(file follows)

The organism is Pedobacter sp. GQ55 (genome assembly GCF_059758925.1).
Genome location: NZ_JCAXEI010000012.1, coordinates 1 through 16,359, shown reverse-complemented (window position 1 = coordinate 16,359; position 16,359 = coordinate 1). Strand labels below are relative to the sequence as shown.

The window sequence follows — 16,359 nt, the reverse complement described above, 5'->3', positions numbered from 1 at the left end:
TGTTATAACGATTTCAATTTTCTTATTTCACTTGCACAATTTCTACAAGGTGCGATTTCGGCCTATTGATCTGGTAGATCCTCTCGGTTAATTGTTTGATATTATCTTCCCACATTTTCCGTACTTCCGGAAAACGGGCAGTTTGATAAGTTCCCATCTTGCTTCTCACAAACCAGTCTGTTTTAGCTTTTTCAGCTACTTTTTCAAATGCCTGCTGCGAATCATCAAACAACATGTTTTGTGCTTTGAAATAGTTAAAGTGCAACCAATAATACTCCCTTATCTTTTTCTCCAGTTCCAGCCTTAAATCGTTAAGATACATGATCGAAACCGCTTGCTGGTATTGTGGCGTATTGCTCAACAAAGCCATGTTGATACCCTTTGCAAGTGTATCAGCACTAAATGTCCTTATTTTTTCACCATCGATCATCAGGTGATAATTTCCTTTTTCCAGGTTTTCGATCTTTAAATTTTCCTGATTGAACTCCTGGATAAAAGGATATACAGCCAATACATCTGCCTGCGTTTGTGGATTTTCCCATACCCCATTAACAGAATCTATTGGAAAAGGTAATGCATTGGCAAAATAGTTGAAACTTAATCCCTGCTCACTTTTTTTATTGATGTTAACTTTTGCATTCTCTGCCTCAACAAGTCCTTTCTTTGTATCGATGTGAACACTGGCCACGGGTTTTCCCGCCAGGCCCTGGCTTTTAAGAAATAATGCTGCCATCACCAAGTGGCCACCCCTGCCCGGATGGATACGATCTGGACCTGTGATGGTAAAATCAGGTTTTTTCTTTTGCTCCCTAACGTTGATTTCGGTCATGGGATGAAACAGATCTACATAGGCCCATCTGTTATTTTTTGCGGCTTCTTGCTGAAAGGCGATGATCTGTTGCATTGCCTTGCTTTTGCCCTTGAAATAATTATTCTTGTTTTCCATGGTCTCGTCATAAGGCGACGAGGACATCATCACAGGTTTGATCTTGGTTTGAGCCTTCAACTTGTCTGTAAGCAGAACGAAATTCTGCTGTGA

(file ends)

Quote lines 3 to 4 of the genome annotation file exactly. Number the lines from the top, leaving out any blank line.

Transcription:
The window sequence follows — 16,359 nt, the reverse complement described above, 5'->3', positions numbered from 1 at the left end:
TGTTATAACGATTTCAATTTTCTTATTTCACTTGCACAATTTCTACAAGGTGCGATTTCGGCCTATTGATCTGGTAGATCCTCTCGGTTAATTGTTTGATATTATCTTCCCACATTTTCCGTACTTCCGGAAAACGGGCAGTTTGATAAGTTCCCATCTTGCTTCTCACAAACCAGTCTGTTTTAGCTTTTTCAGCTACTTTTTCAAATGCCTGCTGCGAATCATCAAACAACATGTTTTGTGCTTTGAAATAGTTAAAGTGCAACCAATAATACTCCCTTATCTTTTTCTCCAGTTCCAGCCTTAAATCGTTAAGATACATGATCGAAACCGCTTGCTGGTATTGTGGCGTATTGCTCAACAAAGCCATGTTGATACCCTTTGCAAGTGTATCAGCACTAAATGTCCTTATTTTTTCACCATCGATCATCAGGTGATAATTTCCTTTTTCCAGGTTTTCGATCTTTAAATTTTCCTGATTGAACTCCTGGATAAAAGGATATACAGCCAATACATCTGCCTGCGTTTGTGGATTTTCCCATACCCCATTAACAGAATCTATTGGAAAAGGTAATGCATTGGCAAAATAGTTGAAACTTAATCCCTGCTCACTTTTTTTATTGATGTTAACTTTTGCATTCTCTGCCTCAACAAGTCCTTTCTTTGTATCGATGTGAACACTGGCCACGGGTTTTCCCGCCAGGCCCTGGCTTTTAAGAAATAATGCTGCCATCACCAAGTGGCCACCCCTGCCCGGATGGATACGATCTGGACCTGTGATGGTAAAATCAGGTTTTTTCTTTTGCTCCCTAACGTTGATTTCGGTCATGGGATGAAACAGATCTACATAGGCCCATCTGTTATTTTTTGCGGCTTCTTGCTGAAAGGCGATGATCTGTTGCATTGCCTTGCTTTTGCCCTTGAAATAATTATTCTTGTTTTCCATGGTCTCGTCATAAGGCGACGAGGACATCATCACAGGTTTGATCTTGGTTTGAGCCTTCAACTTGTCTGTAAGCAGAACGAAATTCTGCTGTGA